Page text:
Vegas oddsmakers tend to be right, usually with startling precision. So, when it comes to Sunday’s divisional matchup between the Vikings and Lions, what do they know that the rest of us don’t?
If you’re surprised to see the Vikings, who trail only Philadelphia for the NFL’s best record at 10-2, getting 2.5 points against a 5-7 Lions team they beat earlier this year (albeit in last-second fashion), you’re not alone. Observers on Twitter are similarly skeptical, understandably wary (both teams appear relatively healthy) of one of the most puzzling spreads we’ve seen … or is it?
Twelve games would, under normal circumstances, be a large enough sample size to determine whether the Vikings deserve to be classified as one of football’s best teams or summarily dismissed as pretenders, a mere figment of our imagination. However, the Vikings haven’t been nearly as impressive as their record would indicate, with a point differential (+10) only marginally better than the Raiders (-4), Lions (-9), Browns (-10) and Jaguars (-14), all of whom have losing records. In fact, of the Vikings’ 10 wins this season, only their opening-week victory over the Packers was by more than a touchdown (23-7), suggesting Minnesota’s record is as much a product of luck as talent and execution.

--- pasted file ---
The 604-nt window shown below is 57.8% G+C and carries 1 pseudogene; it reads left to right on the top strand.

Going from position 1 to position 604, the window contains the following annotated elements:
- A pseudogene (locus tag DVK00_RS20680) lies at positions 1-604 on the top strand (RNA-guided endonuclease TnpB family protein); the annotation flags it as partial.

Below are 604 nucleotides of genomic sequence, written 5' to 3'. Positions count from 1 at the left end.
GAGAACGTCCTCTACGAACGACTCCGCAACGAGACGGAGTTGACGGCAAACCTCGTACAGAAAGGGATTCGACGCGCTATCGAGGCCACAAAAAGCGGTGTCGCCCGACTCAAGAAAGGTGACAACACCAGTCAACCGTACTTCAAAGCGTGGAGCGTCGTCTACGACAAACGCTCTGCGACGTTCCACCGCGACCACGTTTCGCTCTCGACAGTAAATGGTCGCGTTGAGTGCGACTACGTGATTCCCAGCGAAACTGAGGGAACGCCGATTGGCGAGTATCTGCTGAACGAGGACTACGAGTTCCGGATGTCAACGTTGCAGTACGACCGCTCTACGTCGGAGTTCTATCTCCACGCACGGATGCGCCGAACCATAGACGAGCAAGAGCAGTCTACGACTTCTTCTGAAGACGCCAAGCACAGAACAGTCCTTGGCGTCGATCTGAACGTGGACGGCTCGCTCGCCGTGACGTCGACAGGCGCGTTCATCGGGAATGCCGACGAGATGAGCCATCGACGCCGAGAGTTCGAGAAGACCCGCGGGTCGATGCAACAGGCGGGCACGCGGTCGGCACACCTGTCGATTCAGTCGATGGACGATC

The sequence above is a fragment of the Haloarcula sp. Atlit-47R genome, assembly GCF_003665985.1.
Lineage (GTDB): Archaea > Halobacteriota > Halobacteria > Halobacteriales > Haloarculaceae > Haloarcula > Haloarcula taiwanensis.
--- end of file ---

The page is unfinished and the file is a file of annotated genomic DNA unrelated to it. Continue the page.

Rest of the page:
That’s not to say the Vikings are imposters—would a bad team beat Buffalo on the road, weeks after doing the same to Miami (albeit with Teddy Bridgewater filling in for injured starter Tua Tagovailoa at quarterback)? Of course, this isn’t just about the Vikings. The Lions, following a sluggish 1-6 start, are suddenly playing their best football of the season, winning four of their last five including last week’s rout of Jacksonville. And, as alluded to earlier, Detroit’s previous game against the Vikings came down to the wire with Minnesota, powered by Dalvin Cook’s 96 yards on 17 carries, able to erase a 10-point, fourth-quarter deficit.
As a general rule of thumb, homefield advantage is worth about three points in the betting world, which means if Sunday’s contest were at a neutral site, the Vikings would actually be slight favorites (-0.5). Regardless, Sunday’s matchup in Detroit should be a fun watch between two entertaining but flawed teams jockeying for position in a tight NFC playoff race. It will also be a "revenge" game for tight end T.J. Hockenson, who the Vikings acquired from the Lions in a rare intra-division trade earlier this year.